T Nation

What's Your Weight & Arm Measurement?


#161

[quote]Natural Nate wrote:
Nominal Prospect wrote:

Are 20" guns impressive on a guy with 25% BF and a big gut? No.

You should stop trying to increase your arm size at the point where you can no longer put an inch on your arms for every 1/4" on your waist.

Stupid shit right there. 1" on the arms and 1/4" on the waist is the limit? Ha! That means a person could go from 14" arms to 18" arms and gain a whoping 3" on their waist (triple your limit) and that would be a BAD thing?! It would take all of a couple months to get rid of the extra fat whereas those four inches on the arms takes years.[/quote]

Actually it’s even worse, 4 inches on your arm would be 1 inch on your waist with his ratio. 14->18 inch arms at the cost of going from 32->33 in my waist? Yes please.


#162

[quote]
Natural Nate wrote:
That means a person could go from 14" arms to 18" arms and gain a whoping 3" on their waist (triple your limit) and that would be a BAD thing?!

red04 wrote:
Actually it’s even worse, 4 inches on your arm would be 1 inch on your waist with his ratio. 14->18 inch arms at the cost of going from 32->33 in my waist? Yes please.[/quote]

I’ll take either one of those. Now. Thank you very much.


#163

Sorry, the actual ratio is 0.5 : 1.0 waist/arms.

This is applicable to someone who has a “decent” muscular base already. Say, 32-33" waist with 15" arms. Going for 18’s should take the waist no higher than 34.5"

If the “allowance” seems low, you have to consider the fact that the progression isn’t linear. Beginners can often put one or two solid inches on their arms without affecting their waist measurements at all. At the other end of the spectrum, you have the 19" guys who simply have to make 20" and end up adding 2" on their waist to do it.

My formula is applicable to anyone with a current waist circ. of ~34" or larger.


#164

[quote]Nominal Prospect wrote:
Absolute measurements mean nothing. Ratio’s are everything.

You NEVER see a bicep floating around in the air. You see it attached to someone’s body.

Are 20" arms impressive on a guy with a huge gut and 25% BF? No. I’d be more impressed by a teen with solid 14.5" arms and 5% bodyfat.

You should stop trying to increase your arm size at the point where you can no longer put an inch on your arms for every 1/2" on your waist.

Instead of comparing absolute measurements, let’s compare physique ratios.

Here are mine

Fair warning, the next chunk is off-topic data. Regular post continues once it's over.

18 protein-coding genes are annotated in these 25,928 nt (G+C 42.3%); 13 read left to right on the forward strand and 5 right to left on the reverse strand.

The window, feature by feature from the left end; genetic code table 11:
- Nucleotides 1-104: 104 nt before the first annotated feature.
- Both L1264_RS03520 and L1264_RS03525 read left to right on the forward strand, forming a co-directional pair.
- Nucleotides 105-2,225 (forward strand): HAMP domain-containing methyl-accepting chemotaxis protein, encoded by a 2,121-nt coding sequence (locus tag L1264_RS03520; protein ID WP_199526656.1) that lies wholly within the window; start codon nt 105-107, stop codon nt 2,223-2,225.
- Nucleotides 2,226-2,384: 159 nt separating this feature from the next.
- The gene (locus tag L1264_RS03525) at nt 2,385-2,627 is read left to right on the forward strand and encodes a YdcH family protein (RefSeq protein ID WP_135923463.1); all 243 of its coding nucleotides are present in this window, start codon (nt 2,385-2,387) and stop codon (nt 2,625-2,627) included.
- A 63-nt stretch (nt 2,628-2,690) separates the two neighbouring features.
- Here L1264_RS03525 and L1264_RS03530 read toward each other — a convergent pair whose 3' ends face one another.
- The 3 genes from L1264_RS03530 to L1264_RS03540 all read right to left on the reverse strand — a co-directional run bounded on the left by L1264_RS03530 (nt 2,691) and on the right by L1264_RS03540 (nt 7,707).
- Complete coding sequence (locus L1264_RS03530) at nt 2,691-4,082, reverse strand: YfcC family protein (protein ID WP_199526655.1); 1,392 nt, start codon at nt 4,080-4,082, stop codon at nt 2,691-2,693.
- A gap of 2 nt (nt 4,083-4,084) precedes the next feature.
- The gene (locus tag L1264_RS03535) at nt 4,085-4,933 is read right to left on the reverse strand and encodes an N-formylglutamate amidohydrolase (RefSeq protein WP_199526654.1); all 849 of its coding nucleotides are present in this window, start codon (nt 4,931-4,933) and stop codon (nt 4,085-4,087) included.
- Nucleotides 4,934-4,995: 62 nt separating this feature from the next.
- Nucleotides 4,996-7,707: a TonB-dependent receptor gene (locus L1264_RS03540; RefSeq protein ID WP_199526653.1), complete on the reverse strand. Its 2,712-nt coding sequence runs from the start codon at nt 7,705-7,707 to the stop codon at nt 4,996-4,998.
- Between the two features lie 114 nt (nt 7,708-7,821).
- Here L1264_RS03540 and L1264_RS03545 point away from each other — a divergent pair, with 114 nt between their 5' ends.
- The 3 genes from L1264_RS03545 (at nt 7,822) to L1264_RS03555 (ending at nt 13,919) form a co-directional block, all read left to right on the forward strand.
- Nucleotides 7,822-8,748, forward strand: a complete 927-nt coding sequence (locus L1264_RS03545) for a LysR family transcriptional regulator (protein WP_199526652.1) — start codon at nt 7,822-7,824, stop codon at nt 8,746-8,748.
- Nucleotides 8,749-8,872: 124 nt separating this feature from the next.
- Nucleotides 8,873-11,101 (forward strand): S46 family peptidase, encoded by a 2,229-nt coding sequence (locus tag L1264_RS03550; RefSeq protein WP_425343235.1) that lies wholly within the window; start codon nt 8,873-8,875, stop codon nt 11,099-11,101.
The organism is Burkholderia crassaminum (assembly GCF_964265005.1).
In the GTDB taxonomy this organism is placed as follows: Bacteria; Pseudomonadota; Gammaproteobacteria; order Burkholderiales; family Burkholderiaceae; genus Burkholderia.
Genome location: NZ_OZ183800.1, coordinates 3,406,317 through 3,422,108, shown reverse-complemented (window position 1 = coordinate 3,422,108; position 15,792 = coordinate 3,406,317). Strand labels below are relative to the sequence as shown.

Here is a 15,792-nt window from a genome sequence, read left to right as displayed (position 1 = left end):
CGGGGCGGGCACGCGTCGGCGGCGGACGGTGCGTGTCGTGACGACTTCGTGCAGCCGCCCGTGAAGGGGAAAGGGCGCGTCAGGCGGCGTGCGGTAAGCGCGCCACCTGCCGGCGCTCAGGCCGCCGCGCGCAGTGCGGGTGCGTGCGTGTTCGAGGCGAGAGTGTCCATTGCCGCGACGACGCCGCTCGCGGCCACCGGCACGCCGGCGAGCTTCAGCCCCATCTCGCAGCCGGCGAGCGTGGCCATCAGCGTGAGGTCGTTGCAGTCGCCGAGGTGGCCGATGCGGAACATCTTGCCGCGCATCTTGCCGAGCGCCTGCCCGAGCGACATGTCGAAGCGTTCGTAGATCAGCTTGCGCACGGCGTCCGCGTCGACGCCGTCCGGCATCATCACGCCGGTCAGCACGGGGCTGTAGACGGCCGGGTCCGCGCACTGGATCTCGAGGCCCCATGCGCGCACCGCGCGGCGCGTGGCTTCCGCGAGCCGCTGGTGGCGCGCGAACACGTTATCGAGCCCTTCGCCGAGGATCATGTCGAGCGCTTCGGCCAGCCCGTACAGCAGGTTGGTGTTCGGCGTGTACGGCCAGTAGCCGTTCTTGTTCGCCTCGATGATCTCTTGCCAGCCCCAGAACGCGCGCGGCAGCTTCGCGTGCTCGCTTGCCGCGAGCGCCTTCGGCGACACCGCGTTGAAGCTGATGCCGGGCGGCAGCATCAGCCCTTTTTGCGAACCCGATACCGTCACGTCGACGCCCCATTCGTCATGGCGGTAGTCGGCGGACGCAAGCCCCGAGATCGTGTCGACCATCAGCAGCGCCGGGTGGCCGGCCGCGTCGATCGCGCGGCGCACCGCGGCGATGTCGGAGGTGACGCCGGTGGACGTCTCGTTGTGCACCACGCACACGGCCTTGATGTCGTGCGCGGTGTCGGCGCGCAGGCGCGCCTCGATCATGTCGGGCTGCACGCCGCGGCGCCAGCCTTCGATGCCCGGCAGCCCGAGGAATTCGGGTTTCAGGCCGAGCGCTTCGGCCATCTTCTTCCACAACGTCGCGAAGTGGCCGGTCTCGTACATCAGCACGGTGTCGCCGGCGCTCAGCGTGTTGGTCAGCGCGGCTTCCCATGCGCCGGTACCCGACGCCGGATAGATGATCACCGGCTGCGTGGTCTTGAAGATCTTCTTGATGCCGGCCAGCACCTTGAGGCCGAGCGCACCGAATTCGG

Chest:Waist 1.40
Shoulder:Waist 1.59
Waist:Hip 0.83
Waist:Upper Arm 2.46
Upper Arm:Forearm 1.16
[/quote]

Interesting…

chest:waist 1.43
shoulders:waist 1.59
waist:hip .79
waist:upper arm 1.88
upper arm: forearm 1.36

chest 46
shoulder 51
waist 32
hips 40.25
forearm 12.5
upperarm 17

5’9"
195


#165

Yeah, good luck gaining that much arm size without adding some to the waist.

I am interested in the ratios though and see how I compare :shrug:


#166

[quote]Nominal Prospect wrote:
Sorry, the actual ratio is 0.5 : 1.0 waist/arms.

This is applicable to someone who has a “decent” muscular base already. Say, 32-33" waist with 15" arms. Going for 18’s should take the waist no higher than 34.5"

If the “allowance” seems low, you have to consider the fact that the progression isn’t linear. Beginners can often put one or two solid inches on their arms without affecting their waist measurements at all. At the other end of the spectrum, you have the 19" guys who simply have to make 20" and end up adding 2" on their waist to do it.

My formula is applicable to anyone with a current waist circ. of ~34" or larger.[/quote]

lol.


#167

[quote]Professor X wrote:

lol.

[/quote]

I was going to type a longer response, but yeah I’ll go with that.


#168

[quote]zaydadog wrote:
Nominal Prospect wrote:
Absolute measurements mean nothing. Ratio’s are everything.

You NEVER see a bicep floating around in the air. You see it attached to someone’s body.

Are 20" arms impressive on a guy with a huge gut and 25% BF? No. I’d be more impressed by a teen with solid 14.5" arms and 5% bodyfat.

You should stop trying to increase your arm size at the point where you can no longer put an inch on your arms for every 1/2" on your waist.

Instead of comparing absolute measurements, let’s compare physique ratios.

Here are mine

Chest:Waist 1.40
Shoulder:Waist 1.59
Waist:Hip 0.83
Waist:Upper Arm 2.46
Upper Arm:Forearm 1.16

Interesting…

chest:waist 1.43
shoulders:waist 1.59
waist:hip .79
waist:upper arm 1.88
upper arm: forearm 1.36

chest 46
shoulder 51
waist 32
hips 40.25
forearm 12.5
upperarm 17

5’9"
195[/quote]

Superb waist : upper arm ratio. Obviously, lower is better on that one.

From that alone, I know for a fact that you must look impressive. Especially from the side.